Shankar, S. “Pariah and Pundit: Postcolonial Philology and the Caste History of English Words.” Aug 17, 2017.

Shankar, S. Textual Traffic: Colonialism, Modernity, and the Economy of the Text. Albany, NY: SUNY Press, 2001.

Shankar. S. “Thugs and Bandits: Life and Law in Colonial and Epicolonial India.”  Biography 36.1 (2013): 97-123.

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2 Comments

  1. S. Shankar September 30, 2017 at 8:46 am - Reply

    Thanks, Arthur Dudney, for the comment. I appreciate that you share the goals of postcolonial philology. Regarding your more substantive comment on “thug”–I accept that I could have been clearer in this short piece that “thug” as deceiver could include murderousness and all round viciousness (including of the kind you cite from the Persian-language dictionary). In lieu of saying more here, I will refer you to what I have written in Textual Traffic and “Thugs and Bandits” in which I acknowledge the possibility that thugs were killers and robbers. I hope this will suffice as clarification. Where I would differ from you is in your assessment of the British discourse and regarding what you call “the main elements.” I don’t believe suffocation and a knock-out drug are the main elements (unless by suffocation is meant strangulation, which is indeed a repeated element). In fact the key element in the British (invented) discourse of thuggee is worship of Kali combined with a number of other ritualistic aspects (like strangulation and the ingestion by thugs of food consecrated to Kali). It is these so-called cultural elements rather than the simple fact of robbery and murder (after all robbery and murder exist and existed everywhere, including in the Britain of the early 19th century) that mark the vicious difference of India (and are repeated from Sleeman all the way down to Masters and Spielberg). Surely a brief dictionary entry is not enough to make large claims, and if you are suggesting that there is more continuity than discontinuity between the British discourse and what came before I would have to disagree with you. The evidence is either too slim to say anything or else counter to the assertions in British discourse.The fact is the British discourse on thuggee was categorically (colonialistically) different than anything that went before–this is why the British were able to see the way clear to decapitating the heads of several executed thugs and transporting them to Europe for scientific study (see footnote in Sleeman referring to Dr. Spry and the head of Buckshee Jemadar). I believe one or more of these heads is now in Edinburgh.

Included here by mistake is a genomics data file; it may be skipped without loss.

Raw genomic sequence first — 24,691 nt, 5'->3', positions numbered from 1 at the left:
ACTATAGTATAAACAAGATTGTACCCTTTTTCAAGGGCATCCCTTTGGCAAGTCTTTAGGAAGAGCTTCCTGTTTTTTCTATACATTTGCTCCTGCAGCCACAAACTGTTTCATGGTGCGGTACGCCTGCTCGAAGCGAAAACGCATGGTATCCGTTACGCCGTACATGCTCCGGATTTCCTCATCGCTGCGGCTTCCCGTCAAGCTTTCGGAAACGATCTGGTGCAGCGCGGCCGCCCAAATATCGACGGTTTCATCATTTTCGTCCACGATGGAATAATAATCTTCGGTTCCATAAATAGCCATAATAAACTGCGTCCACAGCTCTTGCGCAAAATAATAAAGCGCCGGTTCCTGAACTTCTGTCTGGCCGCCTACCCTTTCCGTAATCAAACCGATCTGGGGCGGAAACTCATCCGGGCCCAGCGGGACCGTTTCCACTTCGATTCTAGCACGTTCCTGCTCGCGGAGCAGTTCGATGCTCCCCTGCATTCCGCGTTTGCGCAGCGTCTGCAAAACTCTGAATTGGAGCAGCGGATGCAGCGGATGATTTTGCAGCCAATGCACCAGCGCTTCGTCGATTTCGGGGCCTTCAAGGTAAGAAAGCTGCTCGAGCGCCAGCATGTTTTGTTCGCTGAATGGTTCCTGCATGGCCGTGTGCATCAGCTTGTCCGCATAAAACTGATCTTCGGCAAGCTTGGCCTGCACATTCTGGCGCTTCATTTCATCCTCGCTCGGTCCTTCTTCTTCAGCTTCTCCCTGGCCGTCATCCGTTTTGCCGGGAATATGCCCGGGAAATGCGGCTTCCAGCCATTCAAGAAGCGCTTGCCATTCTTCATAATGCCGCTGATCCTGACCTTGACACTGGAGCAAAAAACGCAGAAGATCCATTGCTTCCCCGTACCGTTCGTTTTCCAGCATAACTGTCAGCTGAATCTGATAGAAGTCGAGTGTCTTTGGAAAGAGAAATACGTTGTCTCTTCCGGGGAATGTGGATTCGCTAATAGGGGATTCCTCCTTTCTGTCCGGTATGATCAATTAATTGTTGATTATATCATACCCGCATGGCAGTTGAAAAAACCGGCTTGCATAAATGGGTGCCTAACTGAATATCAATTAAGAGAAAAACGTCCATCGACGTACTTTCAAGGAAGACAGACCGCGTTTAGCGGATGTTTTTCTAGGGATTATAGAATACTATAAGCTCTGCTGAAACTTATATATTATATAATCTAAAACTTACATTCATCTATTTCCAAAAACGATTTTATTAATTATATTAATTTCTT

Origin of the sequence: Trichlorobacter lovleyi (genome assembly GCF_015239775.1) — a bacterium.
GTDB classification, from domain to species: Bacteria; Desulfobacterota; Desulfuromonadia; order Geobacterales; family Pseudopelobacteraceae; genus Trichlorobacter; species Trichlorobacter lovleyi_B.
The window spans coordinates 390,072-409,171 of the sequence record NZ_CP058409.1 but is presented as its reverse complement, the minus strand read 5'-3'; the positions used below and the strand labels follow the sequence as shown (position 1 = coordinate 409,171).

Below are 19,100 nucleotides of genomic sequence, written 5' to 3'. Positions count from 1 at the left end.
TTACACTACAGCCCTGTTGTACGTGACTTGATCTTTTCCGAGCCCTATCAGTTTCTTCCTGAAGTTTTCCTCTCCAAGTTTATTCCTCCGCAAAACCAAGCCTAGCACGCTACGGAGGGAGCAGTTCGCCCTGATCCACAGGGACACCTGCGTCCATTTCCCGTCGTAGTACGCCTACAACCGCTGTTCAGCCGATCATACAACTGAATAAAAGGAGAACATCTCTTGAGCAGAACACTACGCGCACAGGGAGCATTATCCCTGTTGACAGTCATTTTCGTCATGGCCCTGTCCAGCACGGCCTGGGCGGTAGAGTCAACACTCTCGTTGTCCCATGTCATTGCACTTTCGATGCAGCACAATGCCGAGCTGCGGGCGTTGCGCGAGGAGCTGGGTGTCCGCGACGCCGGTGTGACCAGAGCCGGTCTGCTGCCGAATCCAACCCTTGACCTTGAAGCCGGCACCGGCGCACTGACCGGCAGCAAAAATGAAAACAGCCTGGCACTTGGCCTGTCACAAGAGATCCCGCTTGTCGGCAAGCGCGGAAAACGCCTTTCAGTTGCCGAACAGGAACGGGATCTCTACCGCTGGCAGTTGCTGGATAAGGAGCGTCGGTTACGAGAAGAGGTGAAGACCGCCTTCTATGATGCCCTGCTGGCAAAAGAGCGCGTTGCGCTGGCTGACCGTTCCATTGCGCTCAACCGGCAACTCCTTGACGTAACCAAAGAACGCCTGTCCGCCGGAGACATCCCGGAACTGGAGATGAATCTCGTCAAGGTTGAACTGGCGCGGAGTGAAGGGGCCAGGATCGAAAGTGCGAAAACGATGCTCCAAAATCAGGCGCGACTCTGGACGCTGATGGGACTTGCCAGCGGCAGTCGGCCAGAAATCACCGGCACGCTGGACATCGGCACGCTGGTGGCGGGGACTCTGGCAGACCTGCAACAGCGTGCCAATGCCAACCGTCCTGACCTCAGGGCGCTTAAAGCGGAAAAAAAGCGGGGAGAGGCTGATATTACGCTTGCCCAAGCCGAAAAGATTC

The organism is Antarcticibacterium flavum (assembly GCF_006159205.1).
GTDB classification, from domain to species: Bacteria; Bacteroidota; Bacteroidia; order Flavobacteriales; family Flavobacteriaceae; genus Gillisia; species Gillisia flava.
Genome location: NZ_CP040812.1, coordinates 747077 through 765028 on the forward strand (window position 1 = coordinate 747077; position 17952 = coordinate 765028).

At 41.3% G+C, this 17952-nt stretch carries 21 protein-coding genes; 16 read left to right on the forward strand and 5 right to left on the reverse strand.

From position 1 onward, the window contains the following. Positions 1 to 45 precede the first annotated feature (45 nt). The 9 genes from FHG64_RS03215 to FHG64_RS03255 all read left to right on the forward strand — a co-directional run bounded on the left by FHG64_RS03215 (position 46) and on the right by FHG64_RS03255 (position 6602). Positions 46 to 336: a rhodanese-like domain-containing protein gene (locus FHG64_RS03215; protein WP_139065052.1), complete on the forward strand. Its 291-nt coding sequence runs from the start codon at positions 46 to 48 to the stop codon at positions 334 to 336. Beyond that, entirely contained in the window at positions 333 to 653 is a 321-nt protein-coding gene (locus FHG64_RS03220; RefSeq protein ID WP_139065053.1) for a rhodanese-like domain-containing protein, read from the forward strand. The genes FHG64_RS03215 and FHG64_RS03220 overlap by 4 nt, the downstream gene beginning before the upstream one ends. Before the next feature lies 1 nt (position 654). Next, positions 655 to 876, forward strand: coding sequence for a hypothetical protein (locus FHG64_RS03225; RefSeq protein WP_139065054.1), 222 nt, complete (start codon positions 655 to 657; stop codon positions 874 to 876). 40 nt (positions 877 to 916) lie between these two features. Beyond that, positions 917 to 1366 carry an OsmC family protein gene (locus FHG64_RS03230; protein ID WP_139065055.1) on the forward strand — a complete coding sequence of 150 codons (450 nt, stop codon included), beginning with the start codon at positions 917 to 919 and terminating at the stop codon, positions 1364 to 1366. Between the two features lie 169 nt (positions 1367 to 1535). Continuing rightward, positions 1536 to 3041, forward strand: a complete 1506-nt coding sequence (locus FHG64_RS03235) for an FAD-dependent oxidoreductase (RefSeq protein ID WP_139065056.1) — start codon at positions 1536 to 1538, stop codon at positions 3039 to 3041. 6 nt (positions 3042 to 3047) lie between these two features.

2. Arthur Dudney September 22, 2017 at 8:08 am - Reply

    I couldn’t agree more with the goals of “postcolonial philology” but I have a quibble with the example of “thug”. It’s not right to say that “In Hindi, thug simply meant a deceiver or someone who hoodwinks you.” Of course, Col Sleeman and other British officers created a whole mythology of thugee, misunderstanding and wildly exaggerating things, but there’s excellent evidence that thugs were seen by Indians as a class apart from other tricksters. I was curious so I checked a Persian-language dictionary of Hindi-Urdu words written in Delhi in 1743, Khan-i Arzu’s Nawadir al-Alfaz, which has an entry for “thug” (pp 164-5, 1951 ed). It explicitly says that a thug is a robber who gives a knock-out drug [daru-yi behoshi] to a traveller and then suffocates him. That’s nearly a century before the British become interested in thugee and has the main elements.